9,135 out of 9,136 scientists believe climate change is happening

The scientific literature leaves nothing for climate deniers to turn to

Topics: Climate Change, climate skeptics, scientific research,

Contrary to what conservatives might suggest, there really isn’t a debate in the scientific community over whether climate change is real. The commonly cited statistic is that 97 percent of scientists agree that global warming is happening, and that it’s caused by human activity. Another way of looking at that consensus comes courtesy of James Lawrence Powell, who examined a year’s worth of climate-related scientific studies and found that virtually all accept man-made global warming.

Powell’s analysis covers 2,258 articles published in peer-reviewed journals between November 2012 and December 2013, written by a total of 9,136 authors. He found but one holdout: S. V. Avakyan who, writing for the Herald of the Russian Academy of Sciences, concluded that “contribution of the greenhouse effect of carbon-containing gases to global warming turns out to be insignificant.” Powell discusses Avakyan’s dissenting opinion at his personal blog:



A clue to the author’s motivation comes on the first page of the article, where he writes,”The switch of world powers first to decreasing the use of fossil fuel and then to carbon-free energy within the framework of the Kyoto Protocol may lead to economic collapse for Russia as a consequence of the reduction and, probably, even loss of the possibility to sell oil and natural gas on the world market.”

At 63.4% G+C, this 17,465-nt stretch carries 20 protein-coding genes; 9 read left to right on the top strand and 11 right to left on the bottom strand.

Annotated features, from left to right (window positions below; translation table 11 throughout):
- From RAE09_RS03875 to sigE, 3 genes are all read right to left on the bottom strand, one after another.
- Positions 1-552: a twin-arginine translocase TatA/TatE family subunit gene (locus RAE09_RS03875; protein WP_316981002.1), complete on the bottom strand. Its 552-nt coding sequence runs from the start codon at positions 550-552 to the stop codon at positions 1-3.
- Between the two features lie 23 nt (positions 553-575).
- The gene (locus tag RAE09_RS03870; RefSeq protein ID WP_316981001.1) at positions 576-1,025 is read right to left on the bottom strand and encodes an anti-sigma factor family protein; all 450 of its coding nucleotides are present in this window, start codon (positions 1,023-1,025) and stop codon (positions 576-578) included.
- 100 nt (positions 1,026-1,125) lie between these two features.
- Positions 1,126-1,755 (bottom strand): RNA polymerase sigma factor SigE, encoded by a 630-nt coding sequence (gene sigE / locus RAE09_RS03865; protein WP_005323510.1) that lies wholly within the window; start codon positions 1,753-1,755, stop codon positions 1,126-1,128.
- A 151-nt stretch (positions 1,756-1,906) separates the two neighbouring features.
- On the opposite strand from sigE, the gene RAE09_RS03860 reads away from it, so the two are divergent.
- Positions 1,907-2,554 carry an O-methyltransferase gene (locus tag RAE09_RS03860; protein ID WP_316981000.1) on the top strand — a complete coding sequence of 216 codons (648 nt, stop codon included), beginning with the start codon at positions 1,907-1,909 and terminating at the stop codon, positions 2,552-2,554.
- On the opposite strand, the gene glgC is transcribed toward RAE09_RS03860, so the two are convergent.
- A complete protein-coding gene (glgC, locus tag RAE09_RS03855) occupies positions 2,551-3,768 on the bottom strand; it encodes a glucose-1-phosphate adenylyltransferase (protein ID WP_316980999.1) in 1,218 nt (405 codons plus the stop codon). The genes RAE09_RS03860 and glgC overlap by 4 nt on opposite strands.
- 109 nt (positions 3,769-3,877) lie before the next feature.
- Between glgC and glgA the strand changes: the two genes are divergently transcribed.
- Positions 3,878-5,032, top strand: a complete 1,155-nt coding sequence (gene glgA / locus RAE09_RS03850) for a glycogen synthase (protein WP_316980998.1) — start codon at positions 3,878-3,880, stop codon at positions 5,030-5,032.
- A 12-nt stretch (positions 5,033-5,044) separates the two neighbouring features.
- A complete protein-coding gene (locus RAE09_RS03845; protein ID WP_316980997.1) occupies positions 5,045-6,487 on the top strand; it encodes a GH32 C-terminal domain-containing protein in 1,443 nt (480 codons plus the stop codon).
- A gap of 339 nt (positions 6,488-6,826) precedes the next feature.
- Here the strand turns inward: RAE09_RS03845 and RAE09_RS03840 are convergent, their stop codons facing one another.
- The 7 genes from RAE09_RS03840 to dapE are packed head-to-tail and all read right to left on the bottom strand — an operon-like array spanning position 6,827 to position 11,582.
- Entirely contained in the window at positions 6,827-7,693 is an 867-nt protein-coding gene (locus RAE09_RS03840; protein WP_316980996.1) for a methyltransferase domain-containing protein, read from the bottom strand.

Dr. Avakyan addresses the two main facts that any theory of global warming must explain: over the last 100 years or so, both CO2 levels and global temperatures have risen and by about the same relative amount. Mainstream science attributes this to cause and effect: namely, the greenhouse effect, in which atmospheric CO2 absorbs rising heat radiation and redirects some of it back down to raise the temperature at the Earth’s surface. Dr. Avakyan’s paper attributes the known temperature rise to the effect of solar geomagnetic activity on clouds, and the known rise of CO2 to the carbon not absorbed due to expanding deforestation, desertification, and urbanization, and the resulting lessening of photosynthesis. The paper is complicated and we will have to wait until the article has been out longer for the experts to weigh in. For now, one swallow does not a summer make.

Lindsay Abrams

Lindsay Abrams is a staff writer at Salon, reporting on all things sustainable. Follow her on Twitter @readingirl, email labrams@salon.com.

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